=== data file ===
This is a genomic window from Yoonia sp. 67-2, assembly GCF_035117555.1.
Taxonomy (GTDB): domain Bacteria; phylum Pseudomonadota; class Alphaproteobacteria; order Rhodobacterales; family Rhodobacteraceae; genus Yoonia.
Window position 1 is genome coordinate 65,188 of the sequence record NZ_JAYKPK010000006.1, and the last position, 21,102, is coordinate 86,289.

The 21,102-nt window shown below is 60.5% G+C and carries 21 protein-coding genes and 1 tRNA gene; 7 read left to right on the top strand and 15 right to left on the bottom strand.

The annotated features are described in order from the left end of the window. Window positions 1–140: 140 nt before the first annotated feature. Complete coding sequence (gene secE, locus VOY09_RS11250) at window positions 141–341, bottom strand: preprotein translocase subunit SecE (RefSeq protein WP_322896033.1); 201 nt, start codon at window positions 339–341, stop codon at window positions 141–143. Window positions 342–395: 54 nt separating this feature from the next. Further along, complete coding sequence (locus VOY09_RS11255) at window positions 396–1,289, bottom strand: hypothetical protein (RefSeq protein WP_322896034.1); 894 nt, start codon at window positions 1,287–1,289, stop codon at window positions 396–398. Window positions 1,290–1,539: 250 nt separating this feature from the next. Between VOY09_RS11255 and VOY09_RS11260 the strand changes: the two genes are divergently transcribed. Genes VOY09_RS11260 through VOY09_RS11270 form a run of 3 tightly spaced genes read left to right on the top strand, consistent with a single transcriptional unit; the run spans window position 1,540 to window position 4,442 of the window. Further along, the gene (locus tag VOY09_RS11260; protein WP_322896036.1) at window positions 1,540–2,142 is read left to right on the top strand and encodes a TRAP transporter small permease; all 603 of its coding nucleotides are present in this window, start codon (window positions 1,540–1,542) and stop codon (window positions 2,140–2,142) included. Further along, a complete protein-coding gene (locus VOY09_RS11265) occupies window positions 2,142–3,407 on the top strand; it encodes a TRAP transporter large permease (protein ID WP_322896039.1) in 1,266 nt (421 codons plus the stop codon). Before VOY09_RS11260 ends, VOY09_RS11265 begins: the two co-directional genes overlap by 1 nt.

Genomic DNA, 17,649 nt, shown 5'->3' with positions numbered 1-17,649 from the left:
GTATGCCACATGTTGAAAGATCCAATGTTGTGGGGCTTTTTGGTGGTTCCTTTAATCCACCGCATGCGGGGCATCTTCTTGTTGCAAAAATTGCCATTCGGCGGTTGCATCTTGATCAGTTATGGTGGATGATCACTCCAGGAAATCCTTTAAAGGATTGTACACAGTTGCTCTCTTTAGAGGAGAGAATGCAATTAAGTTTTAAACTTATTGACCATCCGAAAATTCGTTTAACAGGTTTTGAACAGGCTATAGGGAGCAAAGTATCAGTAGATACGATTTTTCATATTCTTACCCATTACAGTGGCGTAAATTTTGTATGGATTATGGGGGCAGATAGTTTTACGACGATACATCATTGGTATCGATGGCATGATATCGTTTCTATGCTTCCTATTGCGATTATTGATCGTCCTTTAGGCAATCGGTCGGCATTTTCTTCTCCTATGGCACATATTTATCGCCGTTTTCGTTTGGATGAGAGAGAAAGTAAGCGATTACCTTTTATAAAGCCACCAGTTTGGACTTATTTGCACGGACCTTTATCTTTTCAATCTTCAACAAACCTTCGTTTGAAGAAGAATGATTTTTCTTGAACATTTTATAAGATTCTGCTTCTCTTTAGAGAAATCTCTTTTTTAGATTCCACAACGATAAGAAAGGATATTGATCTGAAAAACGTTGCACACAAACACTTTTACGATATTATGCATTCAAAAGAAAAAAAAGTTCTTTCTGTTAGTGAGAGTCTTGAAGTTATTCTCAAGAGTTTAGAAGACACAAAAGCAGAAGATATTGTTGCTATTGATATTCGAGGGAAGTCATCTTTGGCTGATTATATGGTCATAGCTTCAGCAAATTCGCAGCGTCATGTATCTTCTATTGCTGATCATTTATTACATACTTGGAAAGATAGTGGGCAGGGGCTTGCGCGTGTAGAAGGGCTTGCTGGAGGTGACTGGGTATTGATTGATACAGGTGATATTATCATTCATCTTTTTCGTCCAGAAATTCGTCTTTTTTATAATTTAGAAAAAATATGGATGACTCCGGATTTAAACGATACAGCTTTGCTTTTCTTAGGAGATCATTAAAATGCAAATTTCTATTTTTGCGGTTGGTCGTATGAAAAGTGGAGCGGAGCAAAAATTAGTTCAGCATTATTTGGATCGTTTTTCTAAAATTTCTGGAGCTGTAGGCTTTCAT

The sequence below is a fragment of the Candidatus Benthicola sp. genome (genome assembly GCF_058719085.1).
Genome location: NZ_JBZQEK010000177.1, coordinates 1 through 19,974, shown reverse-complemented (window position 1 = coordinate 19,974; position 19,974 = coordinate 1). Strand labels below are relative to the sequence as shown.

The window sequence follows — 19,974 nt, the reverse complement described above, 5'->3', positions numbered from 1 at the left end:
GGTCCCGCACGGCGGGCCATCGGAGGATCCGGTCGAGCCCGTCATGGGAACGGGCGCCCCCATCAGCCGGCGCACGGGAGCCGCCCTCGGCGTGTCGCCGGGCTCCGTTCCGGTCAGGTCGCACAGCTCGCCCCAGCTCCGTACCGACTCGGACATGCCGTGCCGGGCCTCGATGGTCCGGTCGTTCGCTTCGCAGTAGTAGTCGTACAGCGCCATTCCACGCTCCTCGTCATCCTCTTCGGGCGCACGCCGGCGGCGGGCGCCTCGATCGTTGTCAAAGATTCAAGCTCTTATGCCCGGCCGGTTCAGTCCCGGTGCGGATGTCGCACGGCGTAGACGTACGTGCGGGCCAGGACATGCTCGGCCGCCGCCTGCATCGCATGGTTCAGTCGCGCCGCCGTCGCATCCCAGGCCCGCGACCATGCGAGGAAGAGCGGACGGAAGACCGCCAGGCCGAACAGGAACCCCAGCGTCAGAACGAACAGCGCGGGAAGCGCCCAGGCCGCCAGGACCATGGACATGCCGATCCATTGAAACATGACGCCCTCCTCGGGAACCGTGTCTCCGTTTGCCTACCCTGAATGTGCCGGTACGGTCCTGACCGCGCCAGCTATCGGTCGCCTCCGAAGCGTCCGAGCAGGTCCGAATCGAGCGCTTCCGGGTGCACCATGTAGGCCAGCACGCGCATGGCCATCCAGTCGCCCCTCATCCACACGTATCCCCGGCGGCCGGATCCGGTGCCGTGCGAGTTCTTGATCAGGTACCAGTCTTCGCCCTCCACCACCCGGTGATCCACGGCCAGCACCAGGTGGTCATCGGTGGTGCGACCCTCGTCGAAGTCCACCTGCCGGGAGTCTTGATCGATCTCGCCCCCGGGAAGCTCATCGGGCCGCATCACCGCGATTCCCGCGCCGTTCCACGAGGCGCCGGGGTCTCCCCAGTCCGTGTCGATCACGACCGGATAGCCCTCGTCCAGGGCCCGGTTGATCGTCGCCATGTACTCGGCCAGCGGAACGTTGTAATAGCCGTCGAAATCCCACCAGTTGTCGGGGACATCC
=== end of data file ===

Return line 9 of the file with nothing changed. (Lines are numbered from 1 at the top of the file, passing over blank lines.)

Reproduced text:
Genome location: NZ_JBZQEK010000177.1, coordinates 1 through 19,974, shown reverse-complemented (window position 1 = coordinate 19,974; position 19,974 = coordinate 1). Strand labels below are relative to the sequence as shown.